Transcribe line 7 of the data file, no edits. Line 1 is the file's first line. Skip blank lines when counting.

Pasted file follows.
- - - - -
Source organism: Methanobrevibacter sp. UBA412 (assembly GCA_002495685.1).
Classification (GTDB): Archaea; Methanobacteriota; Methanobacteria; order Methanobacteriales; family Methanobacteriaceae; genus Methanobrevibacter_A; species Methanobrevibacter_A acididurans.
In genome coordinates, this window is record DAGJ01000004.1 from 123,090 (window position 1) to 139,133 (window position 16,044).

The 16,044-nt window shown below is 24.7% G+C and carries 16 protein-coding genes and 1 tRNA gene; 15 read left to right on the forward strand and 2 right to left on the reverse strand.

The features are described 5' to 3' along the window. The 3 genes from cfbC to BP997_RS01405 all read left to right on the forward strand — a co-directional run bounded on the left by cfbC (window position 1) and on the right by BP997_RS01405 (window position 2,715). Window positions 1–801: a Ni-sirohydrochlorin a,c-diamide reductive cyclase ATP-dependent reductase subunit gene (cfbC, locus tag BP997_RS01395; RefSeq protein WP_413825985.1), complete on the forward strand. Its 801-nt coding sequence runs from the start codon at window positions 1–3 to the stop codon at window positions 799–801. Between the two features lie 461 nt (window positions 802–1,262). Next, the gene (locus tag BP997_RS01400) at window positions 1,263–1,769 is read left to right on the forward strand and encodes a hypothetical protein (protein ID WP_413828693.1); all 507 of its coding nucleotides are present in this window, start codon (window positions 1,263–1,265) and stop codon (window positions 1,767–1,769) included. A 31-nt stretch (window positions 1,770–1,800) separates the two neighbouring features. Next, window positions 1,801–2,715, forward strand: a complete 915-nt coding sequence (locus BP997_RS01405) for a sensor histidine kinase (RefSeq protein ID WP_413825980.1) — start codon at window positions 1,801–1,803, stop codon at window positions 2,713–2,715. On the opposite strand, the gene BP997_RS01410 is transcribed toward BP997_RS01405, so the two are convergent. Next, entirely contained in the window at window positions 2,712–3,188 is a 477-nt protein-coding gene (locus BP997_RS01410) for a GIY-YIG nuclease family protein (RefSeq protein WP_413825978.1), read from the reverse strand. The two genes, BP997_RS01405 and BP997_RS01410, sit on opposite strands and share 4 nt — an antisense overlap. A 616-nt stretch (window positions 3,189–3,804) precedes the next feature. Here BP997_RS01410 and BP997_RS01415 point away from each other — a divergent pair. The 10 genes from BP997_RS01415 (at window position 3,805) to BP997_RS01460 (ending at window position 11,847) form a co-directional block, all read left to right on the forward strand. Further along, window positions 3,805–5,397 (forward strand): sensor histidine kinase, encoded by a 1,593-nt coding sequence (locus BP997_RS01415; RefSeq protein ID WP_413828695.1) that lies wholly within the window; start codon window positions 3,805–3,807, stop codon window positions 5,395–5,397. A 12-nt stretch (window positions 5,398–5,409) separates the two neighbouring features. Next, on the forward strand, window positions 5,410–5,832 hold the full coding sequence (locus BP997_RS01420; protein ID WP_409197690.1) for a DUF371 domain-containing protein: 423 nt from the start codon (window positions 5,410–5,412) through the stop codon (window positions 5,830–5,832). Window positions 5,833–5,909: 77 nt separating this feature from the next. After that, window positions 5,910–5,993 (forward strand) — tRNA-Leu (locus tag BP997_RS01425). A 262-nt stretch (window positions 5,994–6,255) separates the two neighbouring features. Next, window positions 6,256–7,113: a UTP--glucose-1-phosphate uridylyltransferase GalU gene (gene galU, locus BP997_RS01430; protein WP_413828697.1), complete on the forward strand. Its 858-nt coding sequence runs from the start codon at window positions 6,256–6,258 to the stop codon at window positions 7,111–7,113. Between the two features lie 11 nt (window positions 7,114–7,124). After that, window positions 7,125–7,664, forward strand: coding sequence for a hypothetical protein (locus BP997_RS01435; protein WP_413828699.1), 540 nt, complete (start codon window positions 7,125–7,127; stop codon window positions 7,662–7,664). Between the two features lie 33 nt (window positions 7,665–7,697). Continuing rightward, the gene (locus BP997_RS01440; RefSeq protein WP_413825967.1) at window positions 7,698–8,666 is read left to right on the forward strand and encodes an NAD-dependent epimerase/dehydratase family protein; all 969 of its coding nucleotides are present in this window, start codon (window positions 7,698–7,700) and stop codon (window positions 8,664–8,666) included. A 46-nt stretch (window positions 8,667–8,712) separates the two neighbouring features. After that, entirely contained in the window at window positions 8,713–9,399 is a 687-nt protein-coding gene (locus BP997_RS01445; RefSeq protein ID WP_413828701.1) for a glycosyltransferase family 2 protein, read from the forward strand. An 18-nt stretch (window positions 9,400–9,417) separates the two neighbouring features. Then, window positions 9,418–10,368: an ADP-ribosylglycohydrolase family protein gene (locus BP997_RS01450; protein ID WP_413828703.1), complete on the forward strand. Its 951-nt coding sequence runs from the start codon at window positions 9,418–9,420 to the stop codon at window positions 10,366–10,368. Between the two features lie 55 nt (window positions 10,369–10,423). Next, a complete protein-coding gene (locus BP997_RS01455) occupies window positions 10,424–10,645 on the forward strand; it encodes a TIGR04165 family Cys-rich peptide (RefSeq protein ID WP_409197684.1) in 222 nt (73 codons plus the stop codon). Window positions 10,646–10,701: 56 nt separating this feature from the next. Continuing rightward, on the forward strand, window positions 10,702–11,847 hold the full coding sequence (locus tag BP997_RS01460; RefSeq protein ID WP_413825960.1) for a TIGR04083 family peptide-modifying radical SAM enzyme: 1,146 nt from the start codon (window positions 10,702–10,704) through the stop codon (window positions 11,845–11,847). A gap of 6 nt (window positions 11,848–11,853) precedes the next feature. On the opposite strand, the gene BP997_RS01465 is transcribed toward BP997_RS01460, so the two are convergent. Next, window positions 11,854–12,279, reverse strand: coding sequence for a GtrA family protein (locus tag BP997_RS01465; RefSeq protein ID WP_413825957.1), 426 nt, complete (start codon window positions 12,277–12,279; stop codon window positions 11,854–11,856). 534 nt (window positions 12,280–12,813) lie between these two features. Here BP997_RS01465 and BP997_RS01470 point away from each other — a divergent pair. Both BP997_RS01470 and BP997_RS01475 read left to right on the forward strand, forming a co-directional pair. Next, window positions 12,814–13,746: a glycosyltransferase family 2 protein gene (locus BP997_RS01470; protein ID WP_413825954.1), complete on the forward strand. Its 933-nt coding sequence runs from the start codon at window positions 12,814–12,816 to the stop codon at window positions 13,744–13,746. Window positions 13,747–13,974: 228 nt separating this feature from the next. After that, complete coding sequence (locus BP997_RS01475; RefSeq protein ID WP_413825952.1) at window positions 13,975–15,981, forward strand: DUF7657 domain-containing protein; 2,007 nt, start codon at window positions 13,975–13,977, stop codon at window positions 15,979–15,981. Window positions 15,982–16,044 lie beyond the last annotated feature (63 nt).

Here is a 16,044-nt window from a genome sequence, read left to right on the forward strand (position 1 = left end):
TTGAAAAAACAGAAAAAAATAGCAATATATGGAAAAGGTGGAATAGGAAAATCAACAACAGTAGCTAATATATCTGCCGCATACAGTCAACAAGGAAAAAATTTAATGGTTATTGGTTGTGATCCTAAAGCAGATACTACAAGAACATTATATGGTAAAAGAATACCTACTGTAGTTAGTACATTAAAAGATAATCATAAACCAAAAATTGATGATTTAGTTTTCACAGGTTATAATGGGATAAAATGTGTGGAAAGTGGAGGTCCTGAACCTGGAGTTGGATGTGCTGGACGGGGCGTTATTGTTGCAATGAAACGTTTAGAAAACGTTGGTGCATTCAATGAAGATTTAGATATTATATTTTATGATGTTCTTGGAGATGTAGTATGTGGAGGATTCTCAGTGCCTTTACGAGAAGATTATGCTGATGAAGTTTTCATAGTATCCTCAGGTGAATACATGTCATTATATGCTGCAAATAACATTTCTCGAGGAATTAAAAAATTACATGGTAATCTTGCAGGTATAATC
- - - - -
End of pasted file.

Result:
TTGAAAAAACAGAAAAAAATAGCAATATATGGAAAAGGTGGAATAGGAAAATCAACAACAGTAGCTAATATATCTGCCGCATACAGTCAACAAGGAAAAAATTTAATGGTTATTGGTTGTGATCCTAAAGCAGATACTACAAGAACATTATATGGTAAAAGAATACCTACTGTAGTTAGTACATTAAAAGATAATCATAAACCAAAAATTGATGATTTAGTTTTCACAGGTTATAATGGGATAAAATGTGTGGAAAGTGGAGGTCCTGAACCTGGAGTTGGATGTGCTGGACGGGGCGTTATTGTTGCAATGAAACGTTTAGAAAACGTTGGTGCATTCAATGAAGATTTAGATATTATATTTTATGATGTTCTTGGAGATGTAGTATGTGGAGGATTCTCAGTGCCTTTACGAGAAGATTATGCTGATGAAGTTTTCATAGTATCCTCAGGTGAATACATGTCATTATATGCTGCAAATAACATTTCTCGAGGAATTAAAAAATTACATGGTAATCTTGCAGGTATAATC